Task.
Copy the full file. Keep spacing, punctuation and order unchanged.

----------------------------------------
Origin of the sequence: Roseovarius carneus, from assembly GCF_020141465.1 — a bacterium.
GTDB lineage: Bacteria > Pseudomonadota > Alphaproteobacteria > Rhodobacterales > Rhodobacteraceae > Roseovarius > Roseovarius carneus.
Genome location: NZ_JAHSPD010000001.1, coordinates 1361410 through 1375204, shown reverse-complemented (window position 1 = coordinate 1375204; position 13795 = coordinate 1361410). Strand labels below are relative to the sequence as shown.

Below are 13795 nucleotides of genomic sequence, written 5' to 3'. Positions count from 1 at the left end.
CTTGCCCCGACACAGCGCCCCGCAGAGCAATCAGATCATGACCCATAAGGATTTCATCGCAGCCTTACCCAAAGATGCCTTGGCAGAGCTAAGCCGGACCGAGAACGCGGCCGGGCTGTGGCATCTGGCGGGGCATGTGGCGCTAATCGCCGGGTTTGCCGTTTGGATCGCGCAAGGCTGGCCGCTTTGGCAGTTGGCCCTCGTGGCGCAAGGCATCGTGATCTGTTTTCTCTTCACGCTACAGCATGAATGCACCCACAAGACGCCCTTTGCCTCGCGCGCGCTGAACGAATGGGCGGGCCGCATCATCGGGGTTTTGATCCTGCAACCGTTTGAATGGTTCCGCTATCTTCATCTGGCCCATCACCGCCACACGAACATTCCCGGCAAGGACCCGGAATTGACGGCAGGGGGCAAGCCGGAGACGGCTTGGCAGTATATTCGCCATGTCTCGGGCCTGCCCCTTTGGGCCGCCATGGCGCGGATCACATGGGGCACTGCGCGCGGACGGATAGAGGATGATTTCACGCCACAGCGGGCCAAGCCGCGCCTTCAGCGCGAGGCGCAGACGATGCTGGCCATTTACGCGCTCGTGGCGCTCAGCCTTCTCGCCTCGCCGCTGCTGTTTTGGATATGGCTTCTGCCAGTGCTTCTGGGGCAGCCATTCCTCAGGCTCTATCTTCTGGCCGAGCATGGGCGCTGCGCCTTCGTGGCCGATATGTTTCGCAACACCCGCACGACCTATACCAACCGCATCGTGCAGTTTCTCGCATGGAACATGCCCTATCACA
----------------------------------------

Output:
Origin of the sequence: Roseovarius carneus, from assembly GCF_020141465.1 — a bacterium.
GTDB lineage: Bacteria > Pseudomonadota > Alphaproteobacteria > Rhodobacterales > Rhodobacteraceae > Roseovarius > Roseovarius carneus.
Genome location: NZ_JAHSPD010000001.1, coordinates 1361410 through 1375204, shown reverse-complemented (window position 1 = coordinate 1375204; position 13795 = coordinate 1361410). Strand labels below are relative to the sequence as shown.

Below are 13795 nucleotides of genomic sequence, written 5' to 3'. Positions count from 1 at the left end.
CTTGCCCCGACACAGCGCCCCGCAGAGCAATCAGATCATGACCCATAAGGATTTCATCGCAGCCTTACCCAAAGATGCCTTGGCAGAGCTAAGCCGGACCGAGAACGCGGCCGGGCTGTGGCATCTGGCGGGGCATGTGGCGCTAATCGCCGGGTTTGCCGTTTGGATCGCGCAAGGCTGGCCGCTTTGGCAGTTGGCCCTCGTGGCGCAAGGCATCGTGATCTGTTTTCTCTTCACGCTACAGCATGAATGCACCCACAAGACGCCCTTTGCCTCGCGCGCGCTGAACGAATGGGCGGGCCGCATCATCGGGGTTTTGATCCTGCAACCGTTTGAATGGTTCCGCTATCTTCATCTGGCCCATCACCGCCACACGAACATTCCCGGCAAGGACCCGGAATTGACGGCAGGGGGCAAGCCGGAGACGGCTTGGCAGTATATTCGCCATGTCTCGGGCCTGCCCCTTTGGGCCGCCATGGCGCGGATCACATGGGGCACTGCGCGCGGACGGATAGAGGATGATTTCACGCCACAGCGGGCCAAGCCGCGCCTTCAGCGCGAGGCGCAGACGATGCTGGCCATTTACGCGCTCGTGGCGCTCAGCCTTCTCGCCTCGCCGCTGCTGTTTTGGATATGGCTTCTGCCAGTGCTTCTGGGGCAGCCATTCCTCAGGCTCTATCTTCTGGCCGAGCATGGGCGCTGCGCCTTCGTGGCCGATATGTTTCGCAACACCCGCACGACCTATACCAACCGCATCGTGCAGTTTCTCGCATGGAACATGCCCTATCACA